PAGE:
X

Microsoft to flag state-sponsored hacking of its users' accounts

In a policy change, the tech giant will let users of online services such as Outlook.com email know if they've become targets of government-sponsored attackers.

edmoyer-web-adj-1.jpg
edmoyer-web-adj-1.jpg
Edward Moyer Senior Editor
Edward Moyer is a senior editor at CNET and a many-year veteran of the writing and editing world. He enjoys taking sentences apart and putting them back together. He also likes making them from scratch. ¶ For nearly a quarter of a century, he's edited and written stories about various aspects of the technology world, from the US National Security Agency's controversial spying techniques to historic NASA space missions to 3D-printed works of fine art. Before that, he wrote about movies, musicians, artists and subcultures.
Expertise Wordsmithery. Credentials
  • Ed was a member of the CNET crew that won a National Magazine Award from the American Society of Magazine Editors for general excellence online. He's also edited pieces that've nabbed prizes from the Society of Professional Journalists and others.
Edward Moyer
3 min read
hackinghandsbycorbis.jpg

Is a nation state behind those hacking hands?

C.J. Burton/Corbis

If you're using Microsoft's online email and file-storage services, you'll now get a special heads-up if your accounts are hit by state-sponsored hackers, a warning that you should take additional steps to secure your accounts.

The world's biggest software company had already been telling people using Outlook.com email and OneDrive storage if they'd been targeted or hacked. Now it will specifically say if it looks like a nation state might be involved.

Microsoft announced the policy change in a blog post Wednesday and explained it by saying such attacks can be especially problematic.

"We're taking this additional step of specifically letting you know if we have evidence that the attacker may be 'state-sponsored' because it is likely that the attack could be more sophisticated or more sustained than attacks from cybercriminals and others," wrote Scott Charney, a high-level security executive at the Redmond, Washington-based company.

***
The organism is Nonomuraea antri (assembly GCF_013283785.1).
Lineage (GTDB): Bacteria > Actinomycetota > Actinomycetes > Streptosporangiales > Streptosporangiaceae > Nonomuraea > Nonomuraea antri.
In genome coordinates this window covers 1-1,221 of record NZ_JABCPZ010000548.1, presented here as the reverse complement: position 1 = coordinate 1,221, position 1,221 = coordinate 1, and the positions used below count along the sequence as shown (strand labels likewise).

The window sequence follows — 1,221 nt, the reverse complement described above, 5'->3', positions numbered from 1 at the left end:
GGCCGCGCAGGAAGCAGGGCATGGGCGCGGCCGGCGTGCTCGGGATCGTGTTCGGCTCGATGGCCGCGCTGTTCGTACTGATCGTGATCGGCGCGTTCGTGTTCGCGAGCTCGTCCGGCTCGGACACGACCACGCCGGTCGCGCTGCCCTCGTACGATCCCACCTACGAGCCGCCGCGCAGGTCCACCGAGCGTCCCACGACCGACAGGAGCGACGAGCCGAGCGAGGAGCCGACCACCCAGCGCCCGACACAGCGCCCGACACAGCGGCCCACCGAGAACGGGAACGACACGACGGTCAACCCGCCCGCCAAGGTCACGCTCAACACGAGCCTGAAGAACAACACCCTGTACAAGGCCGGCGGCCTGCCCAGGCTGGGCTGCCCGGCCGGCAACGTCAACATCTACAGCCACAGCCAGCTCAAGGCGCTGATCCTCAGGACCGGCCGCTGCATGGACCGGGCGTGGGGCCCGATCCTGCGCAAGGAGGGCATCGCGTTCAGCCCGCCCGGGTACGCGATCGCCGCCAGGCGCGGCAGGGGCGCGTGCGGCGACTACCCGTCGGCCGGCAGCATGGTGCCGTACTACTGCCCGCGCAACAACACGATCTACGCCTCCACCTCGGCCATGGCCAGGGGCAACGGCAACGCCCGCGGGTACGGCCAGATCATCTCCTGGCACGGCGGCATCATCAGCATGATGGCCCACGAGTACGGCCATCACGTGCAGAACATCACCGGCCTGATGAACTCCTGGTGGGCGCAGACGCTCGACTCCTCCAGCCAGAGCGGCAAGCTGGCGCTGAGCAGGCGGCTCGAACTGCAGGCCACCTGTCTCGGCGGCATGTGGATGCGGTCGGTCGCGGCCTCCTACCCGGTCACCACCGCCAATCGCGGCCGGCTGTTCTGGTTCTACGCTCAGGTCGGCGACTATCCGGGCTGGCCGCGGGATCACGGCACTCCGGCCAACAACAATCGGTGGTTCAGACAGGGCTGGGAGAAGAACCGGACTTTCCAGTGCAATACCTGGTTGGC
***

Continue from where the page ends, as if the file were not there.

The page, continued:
The stepped-up practice goes into effect as cyberspying and cyberwarfare become more of a threat to people around the world. Last year's hacking of Sony Pictures, which the FBI attributed to North Korea, led President Barack Obama to impose sanctions on the country. Edward Snowden's revelations about the US National Security Agency's spy programs have caused more companies to question the government's actions. And the use of the Internet by the Islamic State has led to demands for more aggressive political and military tactics and a call for social networks like Twitter and Facebook to better police their sites.

Getting notice from Microsoft of a potentially state-sponsored attack, Charney said, "doesn't necessarily mean that your account has been compromised, but it does mean we have evidence your account has been targeted, and it's very important you take additional measures to keep your account secure."

Those steps include using a strong password and changing your password often, adding an extra security code to your accounts by turning on two-step verification, and running an antivirus program. Microsoft's other suggestions can be found here.

Microsoft joins Facebook, Google and Twitter in notifying users of potential state-sponsored attacks. Google has been doing so since 2012. Facebook started the practice in October, and Twitter began telling its members earlier this month.

The policy change comes at about the same time as a Reuters news report citing former Microsoft employees who say that in 2011, the company failed to tell more than 1,000 Hotmail users, including international leaders of China's Tibetan and Uighur minorities, that their accounts had been hacked by Chinese authorities. Instead, Microsoft decided to simply force those affected to reset their passwords because the company's "primary concern was ensuring that our customers quickly took practical steps to secure their accounts," a company spokesman said Thursday in an e-mailed statement.

"We weighed several factors in responding to this incident, including the fact that neither Microsoft nor the US government were able to identify the source of the attacks, which did not come from any single country," the spokesman said. "We also considered the potential impact on any subsequent investigation and ongoing measures we were taking to prevent potential future attacks."

CNET's Connie Guglielmo contributed to this report.